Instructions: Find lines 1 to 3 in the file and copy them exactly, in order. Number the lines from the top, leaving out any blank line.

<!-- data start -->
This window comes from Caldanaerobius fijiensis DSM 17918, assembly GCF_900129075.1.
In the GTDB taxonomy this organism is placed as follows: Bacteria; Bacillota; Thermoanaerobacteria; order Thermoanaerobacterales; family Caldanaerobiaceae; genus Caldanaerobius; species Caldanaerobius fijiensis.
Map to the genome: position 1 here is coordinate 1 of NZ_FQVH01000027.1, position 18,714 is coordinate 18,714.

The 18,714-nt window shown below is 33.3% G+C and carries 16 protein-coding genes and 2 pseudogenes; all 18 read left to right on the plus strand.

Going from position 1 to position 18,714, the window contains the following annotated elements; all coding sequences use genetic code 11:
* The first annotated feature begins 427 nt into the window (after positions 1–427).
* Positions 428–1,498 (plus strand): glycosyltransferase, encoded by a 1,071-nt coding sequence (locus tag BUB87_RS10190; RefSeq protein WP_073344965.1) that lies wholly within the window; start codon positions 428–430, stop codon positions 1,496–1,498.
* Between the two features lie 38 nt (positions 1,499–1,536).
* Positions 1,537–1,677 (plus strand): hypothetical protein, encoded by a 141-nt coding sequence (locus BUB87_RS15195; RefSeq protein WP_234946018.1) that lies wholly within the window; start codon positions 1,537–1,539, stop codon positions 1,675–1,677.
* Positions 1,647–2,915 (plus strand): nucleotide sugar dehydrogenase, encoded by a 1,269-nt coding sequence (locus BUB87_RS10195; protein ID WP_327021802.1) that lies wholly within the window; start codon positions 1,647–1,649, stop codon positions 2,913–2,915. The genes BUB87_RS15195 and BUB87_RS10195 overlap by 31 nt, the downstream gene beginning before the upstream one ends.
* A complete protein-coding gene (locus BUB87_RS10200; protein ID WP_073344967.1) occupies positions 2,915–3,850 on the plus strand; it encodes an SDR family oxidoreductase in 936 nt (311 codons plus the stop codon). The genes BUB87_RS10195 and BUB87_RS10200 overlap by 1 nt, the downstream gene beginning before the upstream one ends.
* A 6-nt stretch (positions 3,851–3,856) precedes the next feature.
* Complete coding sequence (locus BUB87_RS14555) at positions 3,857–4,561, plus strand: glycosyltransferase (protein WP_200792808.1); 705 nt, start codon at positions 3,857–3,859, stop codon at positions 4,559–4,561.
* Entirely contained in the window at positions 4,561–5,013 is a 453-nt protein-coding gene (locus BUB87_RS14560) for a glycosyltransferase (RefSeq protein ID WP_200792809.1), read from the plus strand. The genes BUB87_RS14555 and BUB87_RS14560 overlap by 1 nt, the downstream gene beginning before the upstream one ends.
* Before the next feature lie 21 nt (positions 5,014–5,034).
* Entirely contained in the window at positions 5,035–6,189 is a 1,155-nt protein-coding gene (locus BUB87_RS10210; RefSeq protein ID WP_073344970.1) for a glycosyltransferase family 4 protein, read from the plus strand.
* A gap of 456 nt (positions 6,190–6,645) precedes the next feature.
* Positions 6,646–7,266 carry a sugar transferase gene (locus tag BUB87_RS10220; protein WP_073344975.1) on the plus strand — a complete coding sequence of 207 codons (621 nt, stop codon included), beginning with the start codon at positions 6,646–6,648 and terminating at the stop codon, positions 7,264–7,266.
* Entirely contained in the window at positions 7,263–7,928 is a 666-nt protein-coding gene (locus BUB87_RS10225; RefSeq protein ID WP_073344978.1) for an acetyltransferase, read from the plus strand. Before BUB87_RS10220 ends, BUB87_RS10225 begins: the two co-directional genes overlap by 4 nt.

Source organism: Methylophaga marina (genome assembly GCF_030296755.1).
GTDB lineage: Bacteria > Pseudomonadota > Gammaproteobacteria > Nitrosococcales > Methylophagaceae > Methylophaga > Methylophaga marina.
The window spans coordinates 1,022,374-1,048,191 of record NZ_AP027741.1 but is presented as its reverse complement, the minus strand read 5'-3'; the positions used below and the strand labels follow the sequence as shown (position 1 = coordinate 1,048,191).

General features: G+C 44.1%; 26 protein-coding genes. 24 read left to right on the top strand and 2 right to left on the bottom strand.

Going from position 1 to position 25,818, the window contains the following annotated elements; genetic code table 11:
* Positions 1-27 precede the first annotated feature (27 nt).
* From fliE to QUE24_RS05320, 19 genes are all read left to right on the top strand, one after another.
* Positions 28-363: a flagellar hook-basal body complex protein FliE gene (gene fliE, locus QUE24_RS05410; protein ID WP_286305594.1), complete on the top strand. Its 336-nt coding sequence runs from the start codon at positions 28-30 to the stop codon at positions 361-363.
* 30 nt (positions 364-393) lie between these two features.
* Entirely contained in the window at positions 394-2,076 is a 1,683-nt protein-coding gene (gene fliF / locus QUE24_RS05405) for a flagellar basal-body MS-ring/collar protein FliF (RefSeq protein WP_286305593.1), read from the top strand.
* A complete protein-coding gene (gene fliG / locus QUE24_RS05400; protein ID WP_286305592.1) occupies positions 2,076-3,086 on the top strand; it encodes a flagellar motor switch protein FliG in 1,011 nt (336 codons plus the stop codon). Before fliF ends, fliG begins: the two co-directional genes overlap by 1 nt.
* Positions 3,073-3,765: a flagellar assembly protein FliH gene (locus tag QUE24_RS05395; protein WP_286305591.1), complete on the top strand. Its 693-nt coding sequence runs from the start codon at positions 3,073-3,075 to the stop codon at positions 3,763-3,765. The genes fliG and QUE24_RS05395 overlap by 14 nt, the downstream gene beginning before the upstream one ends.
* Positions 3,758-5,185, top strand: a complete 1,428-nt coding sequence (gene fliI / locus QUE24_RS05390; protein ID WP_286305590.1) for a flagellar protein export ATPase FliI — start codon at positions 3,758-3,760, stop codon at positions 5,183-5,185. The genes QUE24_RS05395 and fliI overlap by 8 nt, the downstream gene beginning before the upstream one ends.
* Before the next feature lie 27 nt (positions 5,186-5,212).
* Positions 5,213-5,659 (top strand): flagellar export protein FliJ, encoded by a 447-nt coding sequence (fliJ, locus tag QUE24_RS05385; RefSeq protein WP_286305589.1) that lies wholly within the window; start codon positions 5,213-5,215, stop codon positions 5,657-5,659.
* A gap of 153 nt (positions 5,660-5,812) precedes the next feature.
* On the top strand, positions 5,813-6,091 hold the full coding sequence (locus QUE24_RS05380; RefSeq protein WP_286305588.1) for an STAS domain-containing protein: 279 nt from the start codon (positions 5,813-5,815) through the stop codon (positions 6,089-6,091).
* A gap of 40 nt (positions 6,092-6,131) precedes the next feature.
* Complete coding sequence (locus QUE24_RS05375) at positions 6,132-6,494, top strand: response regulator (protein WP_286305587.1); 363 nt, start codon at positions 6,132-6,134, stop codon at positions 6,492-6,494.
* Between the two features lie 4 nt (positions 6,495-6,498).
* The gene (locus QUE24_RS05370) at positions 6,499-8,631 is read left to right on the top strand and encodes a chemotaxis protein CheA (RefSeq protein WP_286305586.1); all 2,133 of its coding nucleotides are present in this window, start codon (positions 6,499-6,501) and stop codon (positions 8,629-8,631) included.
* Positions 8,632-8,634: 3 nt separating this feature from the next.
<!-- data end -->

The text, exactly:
This window comes from Caldanaerobius fijiensis DSM 17918, assembly GCF_900129075.1.
In the GTDB taxonomy this organism is placed as follows: Bacteria; Bacillota; Thermoanaerobacteria; order Thermoanaerobacterales; family Caldanaerobiaceae; genus Caldanaerobius; species Caldanaerobius fijiensis.
Map to the genome: position 1 here is coordinate 1 of NZ_FQVH01000027.1, position 18,714 is coordinate 18,714.